Marry Chiwenga will defend a $700,000 damages claim filed by her ex-husband Shingayi Kaondera, who accuses her of forging his signature and deceiving a court to grant her a divorce.
Kaondera initiated the claim in July, just as the former model’s marriage to Vice President Constantino Chiwenga hit the rocks.
ZimLive has obtained the 36-year-old defence plea, in which she wonders why Kaondera, a retired footballer, waited nearly nine years to file the claim.
“The plaintiff (Kaondera) was not opposed to the order of divorce being granted on the terms granted otherwise he would not have waited for nine years to raise these false and malicious allegations,” Marry Chiwenga says in her plea submitted to the High Court on November 14.
The couple’s divorce was finalised in May 2011, just weeks before Marry, nee Mubaiwa, was customarily married to Chiwenga, then commander of the Zimbabwe Defence Forces.
Kaondera now says Chiwenga’s marriage to Marry should never have happened because she obtained the divorce through deception.
The former national team midfielder said in his damages claim filed on July 15 that he was never served with divorce summons. His lawyers said he was in Cyprus at the time.
Marry, according to Kaondera, “fraudulently caused a return of service to be issued by the Deputy Sherriff at Harare falsely claiming that plaintiff (Kaondera) had been personally served with the summons on the 22nd of June at Harare.”
“Further to that, defendant also fraudulently issued the Honourable Court a consent paper dated 7th July 2010 wherein the plaintiff’s signature was forged. Plaintiff never entered into a consent paper with the defendant regarding the divorce proceedings,” Kaondera’s lawyers said.
They said Marry had also submitted before a judge “an affidavit of waiver which purported to have been deposed by the plaintiff.” The signatures, the lawyers said, were forged.
Kaondera said the US$700,000 is “damages for a wrongful and fraudulent obtaining of an order of divorce and ancillary relief” which left him “impoverished”.
He also claims Marry hung onto all their movable and immovable properties, as well as his clothes. He also claims he was not compensated for his contribution to a company called Latchelle (Private) Limited, which owned a boutique.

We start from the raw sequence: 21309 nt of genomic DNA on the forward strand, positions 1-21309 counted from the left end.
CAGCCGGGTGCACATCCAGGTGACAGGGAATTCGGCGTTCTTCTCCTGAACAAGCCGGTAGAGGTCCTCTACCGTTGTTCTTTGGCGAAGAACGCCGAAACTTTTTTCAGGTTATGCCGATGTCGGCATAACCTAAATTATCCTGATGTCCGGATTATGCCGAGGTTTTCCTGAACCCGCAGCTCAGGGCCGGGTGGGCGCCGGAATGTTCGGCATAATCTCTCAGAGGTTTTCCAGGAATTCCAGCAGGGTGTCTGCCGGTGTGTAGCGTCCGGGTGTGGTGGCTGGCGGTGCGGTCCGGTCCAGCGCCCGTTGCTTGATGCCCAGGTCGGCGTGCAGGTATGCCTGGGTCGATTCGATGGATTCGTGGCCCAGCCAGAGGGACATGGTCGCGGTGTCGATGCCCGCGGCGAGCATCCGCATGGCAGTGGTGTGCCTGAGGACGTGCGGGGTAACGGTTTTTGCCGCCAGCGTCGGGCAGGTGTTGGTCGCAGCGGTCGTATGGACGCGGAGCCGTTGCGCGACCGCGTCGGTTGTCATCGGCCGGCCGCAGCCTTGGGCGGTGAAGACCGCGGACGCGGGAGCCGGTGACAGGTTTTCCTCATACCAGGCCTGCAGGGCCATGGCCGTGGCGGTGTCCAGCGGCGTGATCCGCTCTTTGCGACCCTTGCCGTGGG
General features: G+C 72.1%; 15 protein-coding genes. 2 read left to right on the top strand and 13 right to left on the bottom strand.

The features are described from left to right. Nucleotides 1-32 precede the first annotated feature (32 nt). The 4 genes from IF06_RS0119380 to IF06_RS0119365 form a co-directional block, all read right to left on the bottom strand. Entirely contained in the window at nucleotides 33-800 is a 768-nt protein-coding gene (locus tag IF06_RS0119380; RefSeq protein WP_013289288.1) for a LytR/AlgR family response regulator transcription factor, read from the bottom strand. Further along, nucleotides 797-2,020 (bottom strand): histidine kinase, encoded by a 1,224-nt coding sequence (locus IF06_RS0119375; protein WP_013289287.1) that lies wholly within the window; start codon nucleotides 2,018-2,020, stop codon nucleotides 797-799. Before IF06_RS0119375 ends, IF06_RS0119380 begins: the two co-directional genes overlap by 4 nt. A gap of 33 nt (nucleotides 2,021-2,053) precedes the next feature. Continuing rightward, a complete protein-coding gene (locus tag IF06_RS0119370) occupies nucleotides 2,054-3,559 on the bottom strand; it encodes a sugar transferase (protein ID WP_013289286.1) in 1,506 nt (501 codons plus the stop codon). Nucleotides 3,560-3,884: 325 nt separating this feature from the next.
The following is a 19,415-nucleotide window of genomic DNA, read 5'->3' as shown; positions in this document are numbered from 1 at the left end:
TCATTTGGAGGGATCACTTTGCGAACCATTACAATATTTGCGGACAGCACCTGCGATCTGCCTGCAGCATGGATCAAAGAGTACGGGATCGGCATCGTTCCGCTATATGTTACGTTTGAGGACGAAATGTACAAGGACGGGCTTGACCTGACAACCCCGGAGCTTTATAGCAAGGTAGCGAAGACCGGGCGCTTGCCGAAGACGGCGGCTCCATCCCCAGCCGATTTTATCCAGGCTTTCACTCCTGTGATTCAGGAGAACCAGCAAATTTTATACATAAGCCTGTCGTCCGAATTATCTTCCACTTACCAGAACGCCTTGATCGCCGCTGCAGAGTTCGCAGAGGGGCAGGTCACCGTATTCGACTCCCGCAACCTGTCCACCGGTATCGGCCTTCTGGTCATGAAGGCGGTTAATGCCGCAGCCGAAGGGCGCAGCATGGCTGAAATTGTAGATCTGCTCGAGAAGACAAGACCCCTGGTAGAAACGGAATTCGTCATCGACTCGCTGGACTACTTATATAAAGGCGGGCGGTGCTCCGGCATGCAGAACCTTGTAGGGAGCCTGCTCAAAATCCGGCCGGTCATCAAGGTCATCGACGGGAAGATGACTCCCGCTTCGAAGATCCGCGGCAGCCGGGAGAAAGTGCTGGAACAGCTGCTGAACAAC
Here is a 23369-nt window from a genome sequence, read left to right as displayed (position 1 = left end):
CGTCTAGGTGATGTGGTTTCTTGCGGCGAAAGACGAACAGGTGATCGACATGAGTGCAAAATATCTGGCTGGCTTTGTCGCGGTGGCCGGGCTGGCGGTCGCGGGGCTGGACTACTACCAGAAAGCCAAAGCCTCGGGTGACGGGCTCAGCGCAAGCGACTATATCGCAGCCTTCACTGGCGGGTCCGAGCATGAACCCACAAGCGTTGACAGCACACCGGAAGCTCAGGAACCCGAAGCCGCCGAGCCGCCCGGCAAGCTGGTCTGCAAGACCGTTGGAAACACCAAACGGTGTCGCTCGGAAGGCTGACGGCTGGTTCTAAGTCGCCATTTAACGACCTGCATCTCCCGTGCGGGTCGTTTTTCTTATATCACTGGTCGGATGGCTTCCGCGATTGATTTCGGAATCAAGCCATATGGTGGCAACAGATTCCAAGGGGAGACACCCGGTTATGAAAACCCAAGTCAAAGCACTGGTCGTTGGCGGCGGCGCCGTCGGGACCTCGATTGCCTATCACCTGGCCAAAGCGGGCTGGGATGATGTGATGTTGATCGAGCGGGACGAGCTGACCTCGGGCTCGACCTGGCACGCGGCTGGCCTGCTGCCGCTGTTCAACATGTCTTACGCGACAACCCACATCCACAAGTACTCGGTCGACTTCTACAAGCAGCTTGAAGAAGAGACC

In her reply, Marry insists that Kaondera “freely and voluntarily” signed the consent paper and affidavit of waiver.
Marry says she has “no knowledge” of the company, Latchelle, which Kaondera says he sunk US$34,000 into. She also denies remaining with his clothes.
“The parties never acquired any immovable property during the subsistence of their marriage and there was therefore no immovable property to share. The parties agreed that each party would keep those moveable properties in each party’s custody as his or her sole property,” Marry is arguing through her lawyers, F.G. Gijima and Associates.
Incredibly, in a response to a request for further particulars by Marry’s lawyers, Kaondera says he became aware of the divorce proceedings on March 8, 2018, “after perusing court papers at the Registrar of the High Court regarding the divorce matter.”
The court is yet to give the two parties a date for a hearing.
Meanwhile, General Chiwenga has filed for divorce from Marry, who has also gone to court to block moves to evict her from a Borrowdale home they shared with their four children, including two from Marry’s previous relationships.
It has been speculated that Chiwenga is encouraging the action by Kaondera, hoping it would void Marry’s divorce and in turn confirm their subsequent marriage as irregular.
The pair had a nasty fallout when he was seriously ill and hospitalised in South Africa.
Family members and government officials say the fallout revolved around personal matters related to Marry’s behaviour and her attempt to have Chiwenga write a will, in which she would have been the largest beneficiary of the couple’s vast estate in the event that he dies.
At the time, most members of Chiwenga’s family, as well as government officials, had ruled out the general’s hopes of recovery. Senior Zanu PF officials had also begun jostling for his post, while others pushed for him to be dropped from government on the grounds that he was incapacitated.
Chiwenga and Marry have been living separately after the Vice-President moved into another house on arrival from China, where he was hospitalised for four months, before staging a remarkable recovery.
Chiwenga has instructed his lawyer Wilson Manase to handle divorce proceedings and the Zimbabwe Independent understands the matter will be heard soon, possibly by Judge President George Chiweshe who has since received the papers.